How'd you like to live in an area where normal rainfall is only three inches a year and have to face a devastating drought for two years?

That's exactly the situation today in western Kenya, where up to 850,000 people are struggling to exist in the bone-dry region.

"Hundreds of people a day are dropping dead from thirst. I spent 22 years in the Marines and nothing in my experiences there compares with what I've seen for the past five years in Kenya," said Ed Hirshman, secretary for Harvesters International.

The group is an interdenominational mission effort founded by a group of businessmen from throughout the US in 1978. Harvesters International has been working since 1988 with the Pokot people who inhabit the arid, drought-ravaged area of Kenya near the border with Uganda in Africa's Upper Rift Valley.

To find water, Hirshman said the Pokot people are being forced to dig holes into dry riverbeds to try to locate enough muddy water for them and their livestock.

"They need a better quality of water that's not as hard to locate," he said.

Harvesters International, which is based in Hilton Head, SC, currently owns one old drilling rig it purchased earlier from the Corps of Engineers, but Hirshman said the rig cannot drill to a sufficient depth in the parched earth to access groundwater supplies known to be in the area.

The group is hoping to find someone who would be willing to donate a drilling rig to Harvesters International so more wells can be drilled to help alleviate the severe water shortage in the region. The donation would be tax deductible, he added.

"We know there is water in the area, but we don't have the capability of going deep enough with our current rig to get to it. We want to find a better rig," he said.

Hirshman said the group, which drilled some wells in the area with the old rig, but has begun hitting dry holes due to the drought, is seeking a mid-size rig similar to an Ingersoll-Rand TH10. He said the rugged terrain in the area would make it difficult to use a larger rig and it would be more expensive to ship to the region. The cost of shipping a rig to Kenya probably would exceed $9,000, Hirshman added.

He said the organization has checked with other groups about helping them with drilling wells and the cheapest price they found was $31,000, plus having to be on a waiting list to have wells drilled for that amount.

"We are not opposed to trying to raise money to buy a rig, but with all we're trying to do, it makes it difficult to afford it," he said.

Anyone who might be interested in donating a drilling rig to Harvesters International can contact Hirshman by phone at 843-861-6698 or via e-mail at

He said Harvesters International, in partnership with other national ministries, has previously established a Bible college, assisted a large orphanage, helped establish churches and train pastors to work in the area and provides medical aid to people in the water-starved region.

Hirshman said the area where Harvesters International is now focusing its efforts in conjunction with the Pokot Outreach Ministry program is so remote many of the Pokots have never seen a white person or a paved road and 99% of them are illiterate. The Pokot Outreach Ministry is led by Julius Murgor, a Kenyan and Pokot who has been ministering to the Pokots since 1988.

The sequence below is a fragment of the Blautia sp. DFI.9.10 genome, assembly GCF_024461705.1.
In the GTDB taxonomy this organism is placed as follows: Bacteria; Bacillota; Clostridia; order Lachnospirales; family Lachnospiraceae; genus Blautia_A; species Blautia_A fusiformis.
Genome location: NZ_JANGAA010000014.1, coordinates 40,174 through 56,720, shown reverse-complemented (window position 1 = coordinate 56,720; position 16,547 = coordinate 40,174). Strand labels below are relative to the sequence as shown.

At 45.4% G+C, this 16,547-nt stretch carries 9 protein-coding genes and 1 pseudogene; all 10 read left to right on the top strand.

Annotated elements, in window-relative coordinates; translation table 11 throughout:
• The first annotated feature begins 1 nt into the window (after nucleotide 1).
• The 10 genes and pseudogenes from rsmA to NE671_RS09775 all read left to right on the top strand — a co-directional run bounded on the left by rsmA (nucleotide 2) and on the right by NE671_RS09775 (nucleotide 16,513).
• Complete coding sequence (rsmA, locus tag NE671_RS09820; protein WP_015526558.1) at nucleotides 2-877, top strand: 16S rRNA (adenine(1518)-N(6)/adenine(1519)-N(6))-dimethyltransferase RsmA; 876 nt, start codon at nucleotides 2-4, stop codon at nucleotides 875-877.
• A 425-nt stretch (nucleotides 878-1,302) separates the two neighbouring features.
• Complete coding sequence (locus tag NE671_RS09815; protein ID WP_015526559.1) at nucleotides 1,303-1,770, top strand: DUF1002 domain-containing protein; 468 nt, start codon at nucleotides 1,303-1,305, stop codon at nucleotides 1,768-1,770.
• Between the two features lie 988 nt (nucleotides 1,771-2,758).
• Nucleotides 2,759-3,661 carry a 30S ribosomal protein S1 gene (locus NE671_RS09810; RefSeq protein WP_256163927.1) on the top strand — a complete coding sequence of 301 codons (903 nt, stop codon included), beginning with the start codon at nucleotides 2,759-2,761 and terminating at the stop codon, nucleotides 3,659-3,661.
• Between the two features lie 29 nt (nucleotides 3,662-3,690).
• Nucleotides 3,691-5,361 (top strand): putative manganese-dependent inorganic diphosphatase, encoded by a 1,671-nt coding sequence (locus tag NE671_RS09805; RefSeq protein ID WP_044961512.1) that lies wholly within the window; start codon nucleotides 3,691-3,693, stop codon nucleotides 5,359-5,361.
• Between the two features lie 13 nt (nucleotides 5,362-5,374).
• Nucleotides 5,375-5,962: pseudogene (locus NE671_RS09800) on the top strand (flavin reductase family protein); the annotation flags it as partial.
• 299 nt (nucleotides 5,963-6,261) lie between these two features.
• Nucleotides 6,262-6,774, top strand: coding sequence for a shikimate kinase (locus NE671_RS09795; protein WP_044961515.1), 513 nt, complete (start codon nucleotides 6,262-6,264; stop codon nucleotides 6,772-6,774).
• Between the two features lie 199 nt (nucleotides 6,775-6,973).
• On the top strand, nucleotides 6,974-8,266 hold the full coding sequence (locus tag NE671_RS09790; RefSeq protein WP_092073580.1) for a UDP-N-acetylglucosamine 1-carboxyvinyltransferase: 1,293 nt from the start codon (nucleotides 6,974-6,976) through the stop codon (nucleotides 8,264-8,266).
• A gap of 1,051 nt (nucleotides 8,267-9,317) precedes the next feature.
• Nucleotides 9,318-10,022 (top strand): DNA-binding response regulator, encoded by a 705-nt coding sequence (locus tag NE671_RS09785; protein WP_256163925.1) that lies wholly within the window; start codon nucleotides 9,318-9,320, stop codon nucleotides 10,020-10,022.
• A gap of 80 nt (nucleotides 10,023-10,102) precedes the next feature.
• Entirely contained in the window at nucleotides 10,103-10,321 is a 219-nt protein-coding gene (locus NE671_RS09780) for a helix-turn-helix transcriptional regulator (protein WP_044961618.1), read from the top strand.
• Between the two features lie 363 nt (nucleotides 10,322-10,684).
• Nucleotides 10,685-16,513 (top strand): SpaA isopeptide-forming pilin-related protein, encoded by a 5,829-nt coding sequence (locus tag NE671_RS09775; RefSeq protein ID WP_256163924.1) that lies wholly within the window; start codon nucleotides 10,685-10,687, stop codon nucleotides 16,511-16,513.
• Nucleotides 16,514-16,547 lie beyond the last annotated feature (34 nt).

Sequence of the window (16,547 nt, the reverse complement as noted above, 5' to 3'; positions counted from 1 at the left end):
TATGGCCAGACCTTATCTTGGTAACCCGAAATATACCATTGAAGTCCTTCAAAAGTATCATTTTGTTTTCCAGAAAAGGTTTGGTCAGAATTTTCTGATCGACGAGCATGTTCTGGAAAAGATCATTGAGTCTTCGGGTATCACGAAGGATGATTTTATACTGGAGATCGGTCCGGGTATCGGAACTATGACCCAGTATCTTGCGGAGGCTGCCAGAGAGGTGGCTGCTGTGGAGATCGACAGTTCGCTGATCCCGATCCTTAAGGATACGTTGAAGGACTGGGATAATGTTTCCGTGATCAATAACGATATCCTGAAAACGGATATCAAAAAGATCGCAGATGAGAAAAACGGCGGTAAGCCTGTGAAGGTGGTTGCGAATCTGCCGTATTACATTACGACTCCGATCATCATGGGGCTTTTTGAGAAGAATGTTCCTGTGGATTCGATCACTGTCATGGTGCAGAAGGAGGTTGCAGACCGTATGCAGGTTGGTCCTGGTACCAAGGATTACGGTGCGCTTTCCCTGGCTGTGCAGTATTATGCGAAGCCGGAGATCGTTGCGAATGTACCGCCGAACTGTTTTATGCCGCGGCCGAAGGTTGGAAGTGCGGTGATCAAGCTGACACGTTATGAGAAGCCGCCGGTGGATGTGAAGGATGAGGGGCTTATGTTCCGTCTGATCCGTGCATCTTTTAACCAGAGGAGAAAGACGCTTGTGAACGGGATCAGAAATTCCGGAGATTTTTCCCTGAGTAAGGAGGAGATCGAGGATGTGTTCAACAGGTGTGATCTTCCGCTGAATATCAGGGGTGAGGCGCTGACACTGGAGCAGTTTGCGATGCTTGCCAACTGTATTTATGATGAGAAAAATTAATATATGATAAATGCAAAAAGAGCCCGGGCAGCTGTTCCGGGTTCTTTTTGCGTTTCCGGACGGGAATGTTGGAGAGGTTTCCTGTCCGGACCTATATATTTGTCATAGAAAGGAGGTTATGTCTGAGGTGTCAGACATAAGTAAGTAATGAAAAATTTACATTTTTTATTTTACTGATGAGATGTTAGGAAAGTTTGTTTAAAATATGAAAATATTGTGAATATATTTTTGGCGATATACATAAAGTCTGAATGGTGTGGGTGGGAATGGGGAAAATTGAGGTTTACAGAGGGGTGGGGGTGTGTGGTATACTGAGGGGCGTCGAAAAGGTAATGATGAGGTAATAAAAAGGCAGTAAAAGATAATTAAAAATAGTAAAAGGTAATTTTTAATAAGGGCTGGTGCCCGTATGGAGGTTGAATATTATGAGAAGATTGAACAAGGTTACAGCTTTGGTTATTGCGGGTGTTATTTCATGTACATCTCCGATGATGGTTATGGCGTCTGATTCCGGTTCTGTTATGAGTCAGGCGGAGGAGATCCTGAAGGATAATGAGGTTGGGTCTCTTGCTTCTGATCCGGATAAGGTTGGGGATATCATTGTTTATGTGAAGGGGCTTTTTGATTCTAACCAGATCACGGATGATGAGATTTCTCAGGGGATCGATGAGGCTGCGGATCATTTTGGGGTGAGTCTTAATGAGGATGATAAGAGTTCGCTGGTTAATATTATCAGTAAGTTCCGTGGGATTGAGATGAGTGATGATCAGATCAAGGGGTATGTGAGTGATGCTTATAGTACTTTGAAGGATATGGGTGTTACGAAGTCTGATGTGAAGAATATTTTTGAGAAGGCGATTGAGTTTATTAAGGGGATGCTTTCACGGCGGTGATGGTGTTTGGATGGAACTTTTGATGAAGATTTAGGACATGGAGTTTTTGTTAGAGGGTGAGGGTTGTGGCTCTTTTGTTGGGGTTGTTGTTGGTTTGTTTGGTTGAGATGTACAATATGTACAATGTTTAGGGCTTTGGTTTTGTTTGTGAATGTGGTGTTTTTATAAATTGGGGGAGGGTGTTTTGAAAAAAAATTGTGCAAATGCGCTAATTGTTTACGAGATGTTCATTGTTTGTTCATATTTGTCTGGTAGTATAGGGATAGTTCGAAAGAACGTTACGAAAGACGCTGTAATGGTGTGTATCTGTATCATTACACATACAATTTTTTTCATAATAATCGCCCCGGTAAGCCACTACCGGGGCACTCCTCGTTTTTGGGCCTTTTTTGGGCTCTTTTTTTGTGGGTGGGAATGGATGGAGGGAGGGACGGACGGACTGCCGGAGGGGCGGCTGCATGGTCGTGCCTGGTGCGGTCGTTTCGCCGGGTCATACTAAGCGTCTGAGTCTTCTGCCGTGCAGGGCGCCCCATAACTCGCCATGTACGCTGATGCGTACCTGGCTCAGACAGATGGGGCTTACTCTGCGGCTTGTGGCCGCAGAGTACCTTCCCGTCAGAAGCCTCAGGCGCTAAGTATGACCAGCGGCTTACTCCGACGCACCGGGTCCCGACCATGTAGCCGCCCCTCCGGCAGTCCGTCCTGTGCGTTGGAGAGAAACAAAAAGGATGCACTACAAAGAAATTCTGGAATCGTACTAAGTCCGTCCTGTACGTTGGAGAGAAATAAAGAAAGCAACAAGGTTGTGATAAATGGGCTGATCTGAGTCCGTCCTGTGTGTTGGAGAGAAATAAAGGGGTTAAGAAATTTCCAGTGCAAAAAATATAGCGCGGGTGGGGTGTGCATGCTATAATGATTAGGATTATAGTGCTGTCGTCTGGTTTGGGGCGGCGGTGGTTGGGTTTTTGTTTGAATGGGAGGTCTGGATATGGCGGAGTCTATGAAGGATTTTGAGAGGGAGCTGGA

Hirshman said the lives of the Pokots revolve around their livestock.

"The people are nomadic and they are constantly moving their goats, camels and cows looking for water. They usually dig into the riverbeds to find water but because of the severe drought for the past two years, there is even less water than usual," he said.

"Water is a lifeline for their animals, which are the most important things they have. Their whole worth is tied up in their animals and they would sacrifice their own life to protect their animals."

Due to the severe water shortage, the goats, cows, and camels are also serving as a lifeline for the Pokot people, Hirshman added.

"Right now the people are living off the milk from their goats and cows. They have a way of tapping into a cow's artery and draining some of the cow's blood which they mix with the milk," he said. "It's not a matter of how many meals they eat per day, it's a matter of how many days they go before they eat. People are literally dying of hunger and thirst and others are just wandering aimlessly."

Hirshman said many of the older wells in the area have gone dry during the drought or have become inoperable because their pumps have failed or due to other problems.

He said there is little hope for assistance from the Kenyan government, which is considered the third most corrupt in the world.

"When other countries try to help, by the time the aid gets to the people it's supposed to help, there's nothing left," Hirshman added.

"It's hard to talk to someone about how God loves you and cares for you when you're starving to death or dying of thirst," he said. "We realize what we're trying to do is only a drop in the bucket, but perhaps that drop will have a ripple effect and will touch many others."